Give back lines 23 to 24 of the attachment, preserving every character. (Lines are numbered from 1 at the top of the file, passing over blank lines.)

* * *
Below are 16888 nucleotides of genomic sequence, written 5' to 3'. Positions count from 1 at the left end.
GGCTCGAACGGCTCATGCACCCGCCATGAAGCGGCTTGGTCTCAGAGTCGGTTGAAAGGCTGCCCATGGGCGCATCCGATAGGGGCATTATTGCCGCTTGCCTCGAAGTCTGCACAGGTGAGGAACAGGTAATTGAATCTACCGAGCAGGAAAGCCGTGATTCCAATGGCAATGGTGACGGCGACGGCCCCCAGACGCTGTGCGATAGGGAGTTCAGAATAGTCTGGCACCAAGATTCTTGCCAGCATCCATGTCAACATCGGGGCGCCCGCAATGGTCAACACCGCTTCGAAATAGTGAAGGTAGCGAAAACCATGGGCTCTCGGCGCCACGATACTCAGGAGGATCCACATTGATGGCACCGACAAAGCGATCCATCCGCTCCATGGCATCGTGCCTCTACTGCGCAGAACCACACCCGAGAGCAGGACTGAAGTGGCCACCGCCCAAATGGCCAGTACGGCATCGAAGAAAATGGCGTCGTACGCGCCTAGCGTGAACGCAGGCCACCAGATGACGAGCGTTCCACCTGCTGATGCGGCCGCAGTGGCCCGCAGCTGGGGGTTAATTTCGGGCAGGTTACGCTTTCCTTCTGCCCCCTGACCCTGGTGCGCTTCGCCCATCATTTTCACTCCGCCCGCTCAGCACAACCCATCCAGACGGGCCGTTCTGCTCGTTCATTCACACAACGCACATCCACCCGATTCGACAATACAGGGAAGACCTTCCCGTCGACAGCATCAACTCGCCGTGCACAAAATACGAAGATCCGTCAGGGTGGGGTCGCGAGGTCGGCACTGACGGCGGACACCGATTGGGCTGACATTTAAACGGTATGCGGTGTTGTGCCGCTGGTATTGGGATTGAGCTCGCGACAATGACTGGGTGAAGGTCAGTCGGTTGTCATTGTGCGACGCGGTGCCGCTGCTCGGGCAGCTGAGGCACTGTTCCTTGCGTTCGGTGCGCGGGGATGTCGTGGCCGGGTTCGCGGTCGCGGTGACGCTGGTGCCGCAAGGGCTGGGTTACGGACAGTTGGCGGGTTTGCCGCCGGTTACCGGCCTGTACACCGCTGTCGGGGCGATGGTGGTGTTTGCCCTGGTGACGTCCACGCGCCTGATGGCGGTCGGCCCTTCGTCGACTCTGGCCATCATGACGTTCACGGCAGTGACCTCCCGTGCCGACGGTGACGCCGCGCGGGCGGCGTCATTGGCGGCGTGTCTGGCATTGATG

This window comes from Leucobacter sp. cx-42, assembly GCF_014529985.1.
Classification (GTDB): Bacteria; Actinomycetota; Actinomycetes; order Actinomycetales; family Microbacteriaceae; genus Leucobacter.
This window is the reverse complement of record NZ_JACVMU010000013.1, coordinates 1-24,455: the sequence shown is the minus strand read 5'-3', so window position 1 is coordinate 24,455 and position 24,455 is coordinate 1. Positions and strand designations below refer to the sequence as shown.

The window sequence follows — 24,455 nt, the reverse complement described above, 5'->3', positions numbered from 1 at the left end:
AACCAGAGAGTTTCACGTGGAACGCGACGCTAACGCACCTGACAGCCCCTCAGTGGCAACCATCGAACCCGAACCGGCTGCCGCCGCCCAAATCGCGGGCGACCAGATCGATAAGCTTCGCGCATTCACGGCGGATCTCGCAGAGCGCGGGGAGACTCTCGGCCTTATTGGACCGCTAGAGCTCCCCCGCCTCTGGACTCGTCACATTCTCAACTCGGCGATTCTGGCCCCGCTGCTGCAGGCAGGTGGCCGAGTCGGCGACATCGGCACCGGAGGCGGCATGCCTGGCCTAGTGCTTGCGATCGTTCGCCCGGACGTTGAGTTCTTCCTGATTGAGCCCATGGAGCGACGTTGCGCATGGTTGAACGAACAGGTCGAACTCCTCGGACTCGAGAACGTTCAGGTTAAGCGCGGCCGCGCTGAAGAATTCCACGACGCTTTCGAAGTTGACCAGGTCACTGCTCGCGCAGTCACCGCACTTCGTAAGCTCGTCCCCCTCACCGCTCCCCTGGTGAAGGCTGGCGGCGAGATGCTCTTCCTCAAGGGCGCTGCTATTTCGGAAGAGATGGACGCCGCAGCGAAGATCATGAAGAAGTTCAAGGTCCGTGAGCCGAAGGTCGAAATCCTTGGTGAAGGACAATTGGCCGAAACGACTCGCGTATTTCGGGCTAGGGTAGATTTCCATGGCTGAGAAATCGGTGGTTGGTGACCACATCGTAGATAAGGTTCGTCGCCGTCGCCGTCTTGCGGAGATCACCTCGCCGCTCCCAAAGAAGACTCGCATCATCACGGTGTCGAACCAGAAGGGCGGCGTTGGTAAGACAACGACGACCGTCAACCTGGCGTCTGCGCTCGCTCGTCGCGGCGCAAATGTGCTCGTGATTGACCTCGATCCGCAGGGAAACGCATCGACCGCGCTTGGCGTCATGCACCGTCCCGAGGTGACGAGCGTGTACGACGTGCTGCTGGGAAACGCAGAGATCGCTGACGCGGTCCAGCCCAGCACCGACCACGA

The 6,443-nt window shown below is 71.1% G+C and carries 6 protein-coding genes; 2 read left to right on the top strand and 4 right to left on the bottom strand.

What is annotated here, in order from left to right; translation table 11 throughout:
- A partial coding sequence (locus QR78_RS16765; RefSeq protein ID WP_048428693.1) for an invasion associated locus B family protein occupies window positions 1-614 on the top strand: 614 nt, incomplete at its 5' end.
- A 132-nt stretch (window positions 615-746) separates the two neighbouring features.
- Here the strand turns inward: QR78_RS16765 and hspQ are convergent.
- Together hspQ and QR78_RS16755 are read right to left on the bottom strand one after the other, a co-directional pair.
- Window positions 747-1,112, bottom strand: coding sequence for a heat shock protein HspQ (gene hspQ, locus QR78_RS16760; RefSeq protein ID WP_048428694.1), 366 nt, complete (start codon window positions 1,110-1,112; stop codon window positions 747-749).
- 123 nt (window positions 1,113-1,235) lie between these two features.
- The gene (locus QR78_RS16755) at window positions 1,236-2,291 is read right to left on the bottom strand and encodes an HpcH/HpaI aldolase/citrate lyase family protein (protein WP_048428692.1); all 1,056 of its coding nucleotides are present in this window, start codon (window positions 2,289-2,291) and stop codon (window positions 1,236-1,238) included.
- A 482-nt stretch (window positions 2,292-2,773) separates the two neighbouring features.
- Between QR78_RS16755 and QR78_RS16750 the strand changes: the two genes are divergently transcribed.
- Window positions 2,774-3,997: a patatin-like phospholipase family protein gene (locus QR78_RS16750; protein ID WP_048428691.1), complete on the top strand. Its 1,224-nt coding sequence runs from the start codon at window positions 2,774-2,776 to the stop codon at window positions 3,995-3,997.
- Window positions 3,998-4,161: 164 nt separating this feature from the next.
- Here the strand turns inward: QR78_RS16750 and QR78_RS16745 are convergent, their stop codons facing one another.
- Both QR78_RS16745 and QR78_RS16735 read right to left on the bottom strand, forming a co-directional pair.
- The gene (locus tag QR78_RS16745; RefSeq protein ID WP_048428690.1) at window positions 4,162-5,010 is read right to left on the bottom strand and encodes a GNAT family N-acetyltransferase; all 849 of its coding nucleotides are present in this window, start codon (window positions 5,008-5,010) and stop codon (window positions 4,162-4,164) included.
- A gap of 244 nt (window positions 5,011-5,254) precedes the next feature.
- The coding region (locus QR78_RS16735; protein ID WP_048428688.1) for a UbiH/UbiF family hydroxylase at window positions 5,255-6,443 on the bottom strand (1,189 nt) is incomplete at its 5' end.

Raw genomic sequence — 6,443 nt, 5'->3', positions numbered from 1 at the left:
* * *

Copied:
- The gene (locus tag QR78_RS16745; RefSeq protein ID WP_048428690.1) at window positions 4,162-5,010 is read right to left on the bottom strand and encodes a GNAT family N-acetyltransferase; all 849 of its coding nucleotides are present in this window, start codon (window positions 5,008-5,010) and stop codon (window positions 4,162-4,164) included.
- A gap of 244 nt (window positions 5,011-5,254) precedes the next feature.